Comprehensive Flan: The relatively bland, custard-like filling in many Comprehensive Plans.

Custard development: Bland clustered development.

Déjàvenue: An impression of having seen or experienced the same street before.

Gagplanistan: A place of massively meaningless planning.

Generica: The stores and strip malls you can see in any town in America.

McPlace: Standardized “sense of place.”

Nullibiety: State of being nowhere.

Pablumia: A universal name for urban communities whose ambiances of uniqueness and regional flavor have been eradicated in favor of cookie cutter chain retail stores, restaurants, background music, entertainment and interchangeable local residents all dressed as Americans. The word is from the baby food, Pablum, which has a bland consistency and is completely tasteless.

Placebo: A place that has the appearance, but none of the value of a real place.

Oatmeal Architecture: Contemporary bland, beige, stucco architecture.

Ranchburger: A one-story generic southwestern tract house.

Replaceable places: The same drive-ins, prefab motels, offices, and salesrooms on every road and corner.

Second Street: Average, lackluster or normal. Stemming from the fact that Second Street is the most common name in the United States.

Taupeville: A neighborhood that requires buildings to be all neutral colors, usually beige and taupe. Generic, non-descript, lacking in personality and boring. ‘Over the taupe’ implies something more creative or excessive.

Terrorforming: Extremely bad urban designing. The opposite of “terraform:” to change a planet’s surface and atmosphere so that life as it exists on Earth is possible.

Urban fabric softener: Generic zoning that smoothes out the distinctions between areas.

Vanilla: An adjective for a bland or boring design or plan.


Betty Crocker Suburb: A suburb without child care facilities.

Blurb: Indistinguishable suburban neighborhoods.

Peter Pan Suburb: Suburb designed without consideration for the elderly.

Sitcom Suburb: Neighborhoods of traditional Cape Cod or colonial houses with neat front lawns.

Suburbidity: A thick, hazy condition of sense of place.

…and many other ‘burbs’ such as boomburbs, baddaboomburbs,
biz burbs, exurbs, fauxburbs, mallburbs, penturbs, shruburbs, technoburbs,
zoomburbs, and vavavoomburbs.


Blandscape architect: Minimalist landscaper.

Bungalow Bill: Tract house architect.

CAVEman: Citizen against virtually everything.

Designosaur: Designer with an enormous impact.

DUDE: Developer under delusions of entitlement.

Hippodamist: A city planner [from Hippodamus, a fifth-century Greek architect, who planned the first city].

Inferior desecrator: Interior designer.

Landscraper: Landscape architect.

Meisterplanner: An artistic or epic planner.

Sense of place:

Scents of place: The odors, smells, aromas, and fragrances associated with a place. The most powerful of the senses is also the most overlooked in planning.

Sense of entry: The front door is big and far away.

Sense of immunity: Mistaken belief that land use regulation does not apply for a particular neighborhood or site.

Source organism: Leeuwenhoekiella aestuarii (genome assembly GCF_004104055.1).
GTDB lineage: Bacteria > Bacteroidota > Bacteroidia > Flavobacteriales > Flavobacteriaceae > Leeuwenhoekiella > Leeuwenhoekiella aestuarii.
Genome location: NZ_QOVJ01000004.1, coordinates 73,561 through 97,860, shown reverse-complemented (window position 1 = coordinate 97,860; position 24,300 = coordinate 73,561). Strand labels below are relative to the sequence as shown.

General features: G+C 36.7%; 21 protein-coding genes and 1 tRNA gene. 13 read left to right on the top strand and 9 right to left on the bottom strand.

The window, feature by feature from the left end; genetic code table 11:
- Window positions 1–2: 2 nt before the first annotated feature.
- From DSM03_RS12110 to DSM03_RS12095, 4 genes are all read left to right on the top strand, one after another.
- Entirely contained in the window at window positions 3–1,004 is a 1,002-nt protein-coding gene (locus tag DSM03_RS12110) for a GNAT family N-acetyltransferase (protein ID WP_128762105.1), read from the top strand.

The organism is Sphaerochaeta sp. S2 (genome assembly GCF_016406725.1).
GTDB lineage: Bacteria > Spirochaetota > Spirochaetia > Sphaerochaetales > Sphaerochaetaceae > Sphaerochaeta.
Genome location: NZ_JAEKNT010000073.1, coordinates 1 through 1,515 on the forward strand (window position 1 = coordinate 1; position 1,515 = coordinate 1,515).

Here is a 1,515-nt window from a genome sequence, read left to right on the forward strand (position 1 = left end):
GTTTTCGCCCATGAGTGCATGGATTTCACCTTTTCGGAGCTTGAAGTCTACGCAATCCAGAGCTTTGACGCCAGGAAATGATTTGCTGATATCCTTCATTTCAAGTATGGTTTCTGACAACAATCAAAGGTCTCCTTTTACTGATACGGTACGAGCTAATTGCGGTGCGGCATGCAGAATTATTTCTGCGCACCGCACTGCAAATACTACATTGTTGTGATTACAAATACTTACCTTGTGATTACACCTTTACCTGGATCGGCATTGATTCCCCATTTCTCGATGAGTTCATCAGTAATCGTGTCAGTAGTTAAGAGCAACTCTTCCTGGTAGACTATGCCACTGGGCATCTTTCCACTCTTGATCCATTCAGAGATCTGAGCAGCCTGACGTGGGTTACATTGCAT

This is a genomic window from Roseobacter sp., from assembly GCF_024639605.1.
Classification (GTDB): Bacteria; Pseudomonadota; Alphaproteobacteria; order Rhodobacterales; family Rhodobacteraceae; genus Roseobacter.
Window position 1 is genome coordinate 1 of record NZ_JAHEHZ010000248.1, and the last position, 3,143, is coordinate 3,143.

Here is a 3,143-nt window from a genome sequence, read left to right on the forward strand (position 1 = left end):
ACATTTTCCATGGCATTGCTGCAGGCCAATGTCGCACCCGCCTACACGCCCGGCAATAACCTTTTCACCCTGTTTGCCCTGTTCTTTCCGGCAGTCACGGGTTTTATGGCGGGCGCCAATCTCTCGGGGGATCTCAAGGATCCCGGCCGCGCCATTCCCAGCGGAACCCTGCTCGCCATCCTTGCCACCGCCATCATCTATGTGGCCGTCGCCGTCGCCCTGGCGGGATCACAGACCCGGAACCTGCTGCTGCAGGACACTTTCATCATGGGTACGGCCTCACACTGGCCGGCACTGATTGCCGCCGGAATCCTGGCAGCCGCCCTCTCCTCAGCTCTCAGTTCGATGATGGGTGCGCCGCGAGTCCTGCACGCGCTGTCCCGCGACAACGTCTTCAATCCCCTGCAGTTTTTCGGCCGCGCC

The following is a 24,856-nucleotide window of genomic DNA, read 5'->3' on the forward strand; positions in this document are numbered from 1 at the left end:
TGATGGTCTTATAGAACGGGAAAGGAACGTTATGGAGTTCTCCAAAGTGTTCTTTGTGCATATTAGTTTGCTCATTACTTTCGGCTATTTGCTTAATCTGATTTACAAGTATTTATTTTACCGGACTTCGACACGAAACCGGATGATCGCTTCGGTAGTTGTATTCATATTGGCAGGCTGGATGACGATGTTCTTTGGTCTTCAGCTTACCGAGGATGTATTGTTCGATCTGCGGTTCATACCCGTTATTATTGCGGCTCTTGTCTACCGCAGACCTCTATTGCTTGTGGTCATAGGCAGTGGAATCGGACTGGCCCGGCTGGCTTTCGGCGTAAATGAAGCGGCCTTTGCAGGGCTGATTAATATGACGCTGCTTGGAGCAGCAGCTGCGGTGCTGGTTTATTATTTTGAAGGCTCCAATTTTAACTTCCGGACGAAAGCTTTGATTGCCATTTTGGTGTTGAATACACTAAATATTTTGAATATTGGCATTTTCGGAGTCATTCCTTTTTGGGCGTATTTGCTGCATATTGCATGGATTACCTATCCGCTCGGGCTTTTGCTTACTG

Ric Stephens is a Principal with Alpha Community Development
located in Portland, Oregon. Alpha’s expertise is in development with a community perspective.
Alpha offers planning, surveying, interior design, civil engineering, structural
engineering, landscape architecture, development investment, and development
management.  The Plannerese Dictionary is available from
Trafford Publishing.



Variant of NIMBY

NUDE: Neighborhoods Under Delusions of Entitlement

Gertrude Stein

Her comment "There's no there there" was actually made about Oakland, California, not suburbia.


So wonderful to laugh out loud in my cubey.

Thanks. How do I subscribe!

[Editor's note: Subscribe to the free email newsletter.]


You forgot "bungaloid" -- a thick-headed suburban homeowner, often seen travelling in NIMBY packs.


Here's another term, along the lines of YUPPIE or DINK. Not restricted to use in a planning context, but very useful to us nonetheless.

LOMBARD - Lots of Money But A Real Dickhead

Self Deprecation Noticably Absent

I enjoyed the plannerspeak primer but was disappointed that the featured terms were all of the external variety. The tendency of planners to develop these clever acronyms has spawned a cottage industry amongst their detractors. For the consideration of the reader:

FOAMER (Forces Of Anti-Mobility)
SmUGLER (Smart Urban Growth LovER)
NUTSO (New Urbanist TransitSupporter)
TROGlodytes (Transit Only Groupies)
NUTS; New Urbanist Transit Supporters
NUTSO; only
SmUG; Smart Urban Growth.
PEVERTS; Promoting Excluding Vehicles Except Regional Transit
TROGldytes; Transit Only Groupies
CLODs; chiken-little oil depletionists
TODLER; Transit Oriented Development LovER
STRUMPETS; Stop The Roads Under Most Transit/Enviromental Technical Studies

Point being that for all the humor of the article it serves more to reinforce many of the opinions of those skeptical of the planning profession than advance dialog.

Article on NIMBY's to Dudes

Enjoyed the article. Thank you.

The term NIMBY and another Planerese term spinoff

I was in high school living in Niagara Falls during the 1970's when the term NIMBY was created. I think it was a spinoff from the Love Canal tragedy when the people there kept complaining about what was percolating up "In my back yard". It was sad, but I think that is where it originated.

Later, after college, when I was working on Landfill projects for NEw York State, the term NIMBY was well known and politicians who were up for election that year seemed to be the most vocal. So we came up with a spinoff term for them of NIMTOF (NOT IN MY TERM OF OFFICE). You will find both terms (NIMBY and NIMTOF) documented in official NYS Environmental Conservation Law procedural and guidance documents (the Responsiveness Summary for the SEQR hearings of the revisions to the 6 NYCRR Part 360 solid waste regulations in 1988).

Jim Sacco

Essential Planning Terms


educational fun!

As a burgeoning urban planner, I found this article not only hilarious, but also educational. It provides insight into the planning world and just how quirky it really is, something my university B.A. degree failed miserably at. Thank you.

Point being that for all the

Point being that for all the humor of the article it serves more to reinforce many of the opinions of those skeptical of the planning profession than advance dialog.

film fragman